Wednesday, April 27, 2016

Six Reasons You Need a Primary Care Provider

I was fortunate enough to have lunch with a Physician's Assistant at The Write Stuff conference in Bethlehem, PA in early April. We had the opportunity to chat about her job and this blog and we made a connection. In addition to being a PA, Rachel Berros is a writer. Please check out her website at and follow her on Twitter @berrosrachel. Rachel graciously agreed to write a guest post for me about why it is important to have a primary care doctor or physician's assistant. If you're one of the many who believes it's not necessary, I encourage you to read on.

Image courtesy of George Hodan
As a young, healthy person interested in natural medicine, it is sometimes hard to see the need for a primary care provider.  This is doubly difficult when following a healthy lifestyle and learning home remedies for common ailments.  All one needs is a local urgent (UC) or emergent care department (ER) for those rare times home remedies are not enough, such as broken ankles or severe lacerations, right?  Wrong.

Let me give you five reasons why.

  • Urgent and emergent care centers care for ruling out life-threatening illness and treating short term issues, not your long-term health goals. They fix the urgent/emergent issue and then recommend follow-up with either a specialist or primary care provider. If home remedies are not sufficient, then having someone familiar with your health goals is vital. 
  • Commonly—mistakenly or not—clinicians believe patients are being seen for answers and solutions for their ailments.  Medical providers use medications to give those solutions.  If you prefer to explore alternative treatments such as physical therapy, medically directed diet changes, or other life-style adjustments, then the common ER and Urgent care provider will be limited in their ability to help you. 
  • You can set long-term health goals and save yourself time and frustration.  It’s common to see a different clinician each time you go to an ER or UC, which will require time and effort to have them understand your beliefs and desires.  And almost no ER or UC clinician will discuss long term goals with you.  But by having a single primary provider follow your progress, you can get regular recommendations to reach your goals.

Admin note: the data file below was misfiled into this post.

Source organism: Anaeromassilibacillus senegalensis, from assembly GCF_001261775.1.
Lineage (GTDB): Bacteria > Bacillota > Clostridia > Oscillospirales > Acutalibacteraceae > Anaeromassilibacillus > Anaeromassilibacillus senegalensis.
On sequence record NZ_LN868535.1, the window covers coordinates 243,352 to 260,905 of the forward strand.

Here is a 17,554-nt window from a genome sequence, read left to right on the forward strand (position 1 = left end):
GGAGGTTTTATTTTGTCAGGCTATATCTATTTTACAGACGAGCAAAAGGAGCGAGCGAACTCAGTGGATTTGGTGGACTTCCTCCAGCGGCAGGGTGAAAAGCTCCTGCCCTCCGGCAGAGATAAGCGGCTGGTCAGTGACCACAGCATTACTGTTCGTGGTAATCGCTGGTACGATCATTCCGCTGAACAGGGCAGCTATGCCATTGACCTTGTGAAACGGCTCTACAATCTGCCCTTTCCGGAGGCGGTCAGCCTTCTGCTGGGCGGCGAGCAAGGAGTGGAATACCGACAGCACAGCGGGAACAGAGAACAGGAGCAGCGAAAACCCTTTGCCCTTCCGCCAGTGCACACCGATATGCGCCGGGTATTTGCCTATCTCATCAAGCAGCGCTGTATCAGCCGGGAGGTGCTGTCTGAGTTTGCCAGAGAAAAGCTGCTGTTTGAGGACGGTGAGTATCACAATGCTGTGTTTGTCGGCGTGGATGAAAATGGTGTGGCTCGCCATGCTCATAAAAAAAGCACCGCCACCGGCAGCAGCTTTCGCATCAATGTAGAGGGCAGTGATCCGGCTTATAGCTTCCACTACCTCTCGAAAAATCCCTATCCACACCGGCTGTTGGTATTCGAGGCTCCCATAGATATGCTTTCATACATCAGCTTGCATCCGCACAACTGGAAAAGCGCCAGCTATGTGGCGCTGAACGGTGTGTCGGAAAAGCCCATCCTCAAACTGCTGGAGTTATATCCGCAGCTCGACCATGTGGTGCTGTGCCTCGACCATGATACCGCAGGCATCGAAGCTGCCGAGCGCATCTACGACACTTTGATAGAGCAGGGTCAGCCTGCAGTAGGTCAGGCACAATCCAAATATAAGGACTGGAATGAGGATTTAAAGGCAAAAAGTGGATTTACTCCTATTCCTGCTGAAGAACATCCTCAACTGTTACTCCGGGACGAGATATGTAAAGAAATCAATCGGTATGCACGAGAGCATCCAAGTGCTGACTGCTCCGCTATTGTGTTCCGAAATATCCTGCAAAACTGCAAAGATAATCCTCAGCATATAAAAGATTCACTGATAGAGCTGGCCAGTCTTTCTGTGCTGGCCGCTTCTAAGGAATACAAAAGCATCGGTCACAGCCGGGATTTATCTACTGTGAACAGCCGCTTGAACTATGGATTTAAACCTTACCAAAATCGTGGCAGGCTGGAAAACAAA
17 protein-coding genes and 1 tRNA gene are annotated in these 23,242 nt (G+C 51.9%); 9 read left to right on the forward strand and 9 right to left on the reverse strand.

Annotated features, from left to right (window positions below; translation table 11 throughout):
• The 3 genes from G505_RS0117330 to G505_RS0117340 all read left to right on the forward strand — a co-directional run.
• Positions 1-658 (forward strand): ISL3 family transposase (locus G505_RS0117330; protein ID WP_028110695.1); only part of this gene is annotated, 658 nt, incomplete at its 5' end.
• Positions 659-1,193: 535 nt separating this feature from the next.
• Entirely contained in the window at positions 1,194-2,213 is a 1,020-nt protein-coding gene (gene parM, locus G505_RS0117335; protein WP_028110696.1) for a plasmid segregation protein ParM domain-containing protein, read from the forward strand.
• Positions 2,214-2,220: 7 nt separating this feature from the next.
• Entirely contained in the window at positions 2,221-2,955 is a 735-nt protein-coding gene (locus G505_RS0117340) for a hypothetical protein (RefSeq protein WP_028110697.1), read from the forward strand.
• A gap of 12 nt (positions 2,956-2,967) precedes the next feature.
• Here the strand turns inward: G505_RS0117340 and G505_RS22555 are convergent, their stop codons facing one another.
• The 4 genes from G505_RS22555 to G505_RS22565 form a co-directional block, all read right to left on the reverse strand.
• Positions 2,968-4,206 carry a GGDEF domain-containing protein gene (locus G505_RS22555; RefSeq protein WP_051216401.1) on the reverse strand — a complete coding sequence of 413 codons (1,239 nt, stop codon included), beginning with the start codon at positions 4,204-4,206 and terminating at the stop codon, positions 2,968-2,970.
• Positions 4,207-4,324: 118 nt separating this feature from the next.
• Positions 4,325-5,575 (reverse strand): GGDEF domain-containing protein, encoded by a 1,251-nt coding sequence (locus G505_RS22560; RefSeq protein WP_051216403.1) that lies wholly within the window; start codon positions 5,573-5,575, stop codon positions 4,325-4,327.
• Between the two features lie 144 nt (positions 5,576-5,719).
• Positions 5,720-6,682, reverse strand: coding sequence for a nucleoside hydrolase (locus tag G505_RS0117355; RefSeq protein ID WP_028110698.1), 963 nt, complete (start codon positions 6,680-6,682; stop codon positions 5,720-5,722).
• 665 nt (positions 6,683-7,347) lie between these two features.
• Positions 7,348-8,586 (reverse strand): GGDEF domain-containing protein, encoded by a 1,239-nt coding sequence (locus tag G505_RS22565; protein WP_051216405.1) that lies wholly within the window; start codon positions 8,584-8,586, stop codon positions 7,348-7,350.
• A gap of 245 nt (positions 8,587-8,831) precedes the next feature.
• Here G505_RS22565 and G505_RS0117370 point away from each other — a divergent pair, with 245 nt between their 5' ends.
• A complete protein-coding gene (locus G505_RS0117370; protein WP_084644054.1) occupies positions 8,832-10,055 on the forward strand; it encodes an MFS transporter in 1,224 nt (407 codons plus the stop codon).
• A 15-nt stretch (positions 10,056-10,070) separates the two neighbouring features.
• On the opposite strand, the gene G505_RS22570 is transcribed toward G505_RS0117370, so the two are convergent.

• You can discuss and request more rarely performed studies.  If you come in to an ER and complain of symptoms of long-term heavy metal exposure, most clinicians will not test you for it unless you have very obvious physical changes.  Minor and vague complaints will not be investigated past ruling out immediately life-threatening conditions.  A chronic provider will be able to tease out many other less likely options, and order those more unique studies, such as heavy metal and vitamin D levels.    
  • You can treat pain your way.  Acute pain (lasting less than two weeks) will be evaluated and if a cause is found, it will be treated.  If no specific reason is discovered, then a plan for follow-up and a small supply of pain medication may be provided.  Back pain can be challenging as it is rare to get a definitive diagnosis during an ER or UC visit.  A primary provider can order appropriate testing and review the results with you while working with you on your preferred means of pain control.  Chronic pain should always be managed by a primary care or pain management specialist, not the ER or UC. 
  • Cost.  Simply put, everything in the ER will cost more than it would through a primary care office.

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